Finally, when you need money and you can’t wait, where do you go?
This is a dangerous area. As I mentioned earlier, debt is not a bad thing. But debt unmanaged and unaddressed, can destroy you.
So using your credit muscle is a great way to keep it in shape. But make sure you’re doing it wisely. And pay it off as quickly as possible.
- Credit Cards – Easy. Fast. Dangerous. Pay it off quick. Don’t go crazy.
- PLC – Very short term. Only small amounts.
- Small Loan – Hard to qualify. Careful about your collateral.
- Micro Loans – Growing in popularity. Can be difficult.
- Crowdfunding – Very popular. Small amounts. Great terms. https://www.kiva.org/
- Kickstarter – If your idea is amazing, its worth a shot. - https://www.kickstarter.com/
- GoFundMe – Similar to Kickstarter - https://www.gofundme.com/
- Home Improvement Loan/Refinance – Be careful. You equity is precious. Consider the life of what you’re buying.
- Debt Consolidation – Careful. Again, life expectancy.
- Retirement Withdrawal – Last resort. Remember the penalties. Payback yourself with interest.
- Angel Investors – Expectation can be high.
- Friends and Family – Very dangerous. Is it worth it?
Alright. That’s it for our Budgeting episode. How was that?! I actually thought it was incredibly informative. I’m proud of this one. And I really think it could help you setting up your small shop.
And of course, we’ll have links to everything we talked about in the show notes. LOTS of info today, so be sure to check them all out.
Also, be sure to tune in next week when we’ll continue our series on Setting Up A Small Shop with a look at SHOP FENG SHUI!
This is going to be fun. And no, don’t flip out on me…we aren’t going to be meditating and going “deep” in this one. But we are going to look at how to arrange your shop, considering things like work flow, tool selection, ease of movement, cleaning and more. Another must-listen for all you small shoppers out there!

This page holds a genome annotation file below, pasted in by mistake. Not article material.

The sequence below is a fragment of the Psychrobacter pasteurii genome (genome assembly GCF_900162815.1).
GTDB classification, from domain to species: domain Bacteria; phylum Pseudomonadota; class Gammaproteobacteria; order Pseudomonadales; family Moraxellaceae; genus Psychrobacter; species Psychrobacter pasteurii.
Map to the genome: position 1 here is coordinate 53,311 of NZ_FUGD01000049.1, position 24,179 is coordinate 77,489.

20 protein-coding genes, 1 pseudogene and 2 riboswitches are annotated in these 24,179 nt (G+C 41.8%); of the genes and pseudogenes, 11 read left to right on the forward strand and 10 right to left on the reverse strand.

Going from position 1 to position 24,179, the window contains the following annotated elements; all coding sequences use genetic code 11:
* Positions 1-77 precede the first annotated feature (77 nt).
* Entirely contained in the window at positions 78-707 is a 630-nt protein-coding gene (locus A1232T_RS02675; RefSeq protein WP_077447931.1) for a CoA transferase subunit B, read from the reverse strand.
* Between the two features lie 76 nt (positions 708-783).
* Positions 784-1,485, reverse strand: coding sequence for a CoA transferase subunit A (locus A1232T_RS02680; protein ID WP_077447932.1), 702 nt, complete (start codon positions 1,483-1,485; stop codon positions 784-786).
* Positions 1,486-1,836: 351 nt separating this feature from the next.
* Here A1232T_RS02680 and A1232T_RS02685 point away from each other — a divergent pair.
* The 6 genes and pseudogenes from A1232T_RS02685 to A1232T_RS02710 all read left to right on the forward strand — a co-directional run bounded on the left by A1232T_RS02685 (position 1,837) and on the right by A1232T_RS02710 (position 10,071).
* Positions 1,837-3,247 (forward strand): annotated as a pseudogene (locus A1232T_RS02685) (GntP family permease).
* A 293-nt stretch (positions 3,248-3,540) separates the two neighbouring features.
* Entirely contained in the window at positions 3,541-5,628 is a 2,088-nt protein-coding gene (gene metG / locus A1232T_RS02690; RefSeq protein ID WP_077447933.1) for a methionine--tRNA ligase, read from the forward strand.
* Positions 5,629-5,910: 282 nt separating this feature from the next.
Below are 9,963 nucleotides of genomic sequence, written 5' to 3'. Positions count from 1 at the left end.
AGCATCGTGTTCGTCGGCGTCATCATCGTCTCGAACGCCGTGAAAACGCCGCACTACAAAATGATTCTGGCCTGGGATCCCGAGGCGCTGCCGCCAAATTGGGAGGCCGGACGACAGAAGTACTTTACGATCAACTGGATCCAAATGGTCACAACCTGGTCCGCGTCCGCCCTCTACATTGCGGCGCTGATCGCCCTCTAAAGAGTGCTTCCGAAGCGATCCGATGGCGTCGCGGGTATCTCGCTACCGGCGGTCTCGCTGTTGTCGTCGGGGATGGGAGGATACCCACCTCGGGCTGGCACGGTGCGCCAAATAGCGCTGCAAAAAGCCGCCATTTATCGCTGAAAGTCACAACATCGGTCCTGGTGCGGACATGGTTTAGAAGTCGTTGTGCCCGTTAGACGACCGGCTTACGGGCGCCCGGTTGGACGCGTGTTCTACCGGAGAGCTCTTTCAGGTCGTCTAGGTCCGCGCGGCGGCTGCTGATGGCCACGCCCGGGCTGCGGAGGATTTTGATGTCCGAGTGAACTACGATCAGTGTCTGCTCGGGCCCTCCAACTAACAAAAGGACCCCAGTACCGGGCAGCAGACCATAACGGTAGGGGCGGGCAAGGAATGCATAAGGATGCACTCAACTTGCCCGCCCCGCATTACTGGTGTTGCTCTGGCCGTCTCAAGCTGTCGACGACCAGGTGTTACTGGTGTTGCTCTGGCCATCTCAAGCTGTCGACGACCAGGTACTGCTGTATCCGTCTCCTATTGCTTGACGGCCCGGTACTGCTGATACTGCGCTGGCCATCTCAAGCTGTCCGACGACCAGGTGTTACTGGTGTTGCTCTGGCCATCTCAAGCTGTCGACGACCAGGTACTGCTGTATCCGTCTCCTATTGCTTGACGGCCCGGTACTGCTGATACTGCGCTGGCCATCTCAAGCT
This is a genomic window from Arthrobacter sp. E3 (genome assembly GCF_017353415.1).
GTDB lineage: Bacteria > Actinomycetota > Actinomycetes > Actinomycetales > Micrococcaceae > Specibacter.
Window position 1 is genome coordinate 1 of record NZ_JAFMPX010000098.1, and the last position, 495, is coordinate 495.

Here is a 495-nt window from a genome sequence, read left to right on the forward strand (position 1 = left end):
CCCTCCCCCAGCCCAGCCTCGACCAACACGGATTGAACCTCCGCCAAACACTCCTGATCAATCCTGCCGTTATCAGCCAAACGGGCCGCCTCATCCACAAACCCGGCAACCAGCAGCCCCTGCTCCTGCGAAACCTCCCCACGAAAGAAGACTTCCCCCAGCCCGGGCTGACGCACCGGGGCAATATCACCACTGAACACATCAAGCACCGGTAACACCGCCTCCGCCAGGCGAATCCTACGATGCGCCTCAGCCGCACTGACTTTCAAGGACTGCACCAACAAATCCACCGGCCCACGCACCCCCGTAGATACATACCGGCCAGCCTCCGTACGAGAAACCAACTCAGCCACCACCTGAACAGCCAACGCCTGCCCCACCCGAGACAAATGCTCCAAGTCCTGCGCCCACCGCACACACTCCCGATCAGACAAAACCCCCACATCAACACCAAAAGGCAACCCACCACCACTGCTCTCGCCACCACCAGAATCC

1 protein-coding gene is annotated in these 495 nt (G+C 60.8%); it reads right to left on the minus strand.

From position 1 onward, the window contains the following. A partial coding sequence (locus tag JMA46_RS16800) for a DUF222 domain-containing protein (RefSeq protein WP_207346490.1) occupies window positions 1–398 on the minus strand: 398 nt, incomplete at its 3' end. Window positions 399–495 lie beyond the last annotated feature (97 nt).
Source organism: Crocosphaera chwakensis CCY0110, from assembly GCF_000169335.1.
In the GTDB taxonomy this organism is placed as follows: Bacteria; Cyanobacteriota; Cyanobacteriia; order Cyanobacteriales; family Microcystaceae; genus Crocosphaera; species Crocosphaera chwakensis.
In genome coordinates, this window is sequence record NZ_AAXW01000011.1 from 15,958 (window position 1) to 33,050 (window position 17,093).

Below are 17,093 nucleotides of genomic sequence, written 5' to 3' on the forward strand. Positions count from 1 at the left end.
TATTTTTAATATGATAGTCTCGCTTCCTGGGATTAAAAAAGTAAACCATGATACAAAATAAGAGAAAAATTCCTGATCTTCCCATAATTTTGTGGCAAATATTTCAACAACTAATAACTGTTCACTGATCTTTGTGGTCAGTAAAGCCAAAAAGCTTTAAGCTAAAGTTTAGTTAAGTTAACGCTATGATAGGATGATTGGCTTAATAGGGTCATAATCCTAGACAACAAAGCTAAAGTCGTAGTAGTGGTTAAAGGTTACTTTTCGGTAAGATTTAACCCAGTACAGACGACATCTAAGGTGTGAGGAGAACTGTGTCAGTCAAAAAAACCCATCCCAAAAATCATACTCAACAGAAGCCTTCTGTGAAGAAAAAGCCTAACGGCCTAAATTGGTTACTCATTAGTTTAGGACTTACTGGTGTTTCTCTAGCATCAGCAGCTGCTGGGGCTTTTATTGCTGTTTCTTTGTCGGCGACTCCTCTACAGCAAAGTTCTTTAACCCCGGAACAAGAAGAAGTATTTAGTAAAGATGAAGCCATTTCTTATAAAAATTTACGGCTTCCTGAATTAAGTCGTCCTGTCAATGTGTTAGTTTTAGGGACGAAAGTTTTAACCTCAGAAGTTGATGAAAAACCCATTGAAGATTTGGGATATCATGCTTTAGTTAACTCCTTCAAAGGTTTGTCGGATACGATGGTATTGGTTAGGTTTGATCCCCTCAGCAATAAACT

Hey, if you have questions or comments about anything you’ve heard today, then definitely let me know what you think. I’m always looking for great questions!
One last thing…if you enjoyed this episode, please take a second and leave us a great review. And, wherever you’re listening, we would love it if you subscribed to our podcast and became a regular listener.
Also, if you’re watching us on YouTube, then obviously we post a video of each Podcast Episode on our Apple Valley Farm (our woodworking business) YouTube Channel. Definitely like, comment and subscribe to us there as well.
And finally, if you’d like to learn even more about us, you can check out the show notes and head over to www.applevalleyfarmga.com for things like our store, our woodworking projects and lots, lots more.
That’s it. Have a great day. Thanks again. And I’ll see you next time…on Everyday Woodworking.
- Apple Valley Farm – http://applevalleyfarmga.com/
- Apple Valley Farm Carpenter Bee Traps - http://applevalleyfarmga.com/product/556860
- Apple Valley Farm YouTube Channel - https://www.youtube.com/c/AppleValleyFarmGA
- Everyday Woodworking on Anchor.com - https://anchor.fm/everydaywoodworking
- Facebook - https://www.facebook.com/AppleValleyFarmGA
- Instagram - https://www.instagram.com/applevalleyfarmga
- ETS Financial Services - https://etsfinancial.com/
- Retire Strong! On Amazon - https://tinyurl.com/ETSFinancialServices
We also couldn’t make the Everyday Woodworking podcast happen without a LOT of help from our friends behind the scenes.
Thanks to the folks at https://www.online-convert.com/ for helping us convert our files into the formats we need.
And Infinite thanks to the Audacity family. For helping us put it all together in the greatest audio production software on the planet. - https://www.audacityteam.org/
(The music we use here on EW comes to us courtesy of our friends at Purple Planet Music. All rights reserved. Used with permission. Music: https://www.purple-planet.com )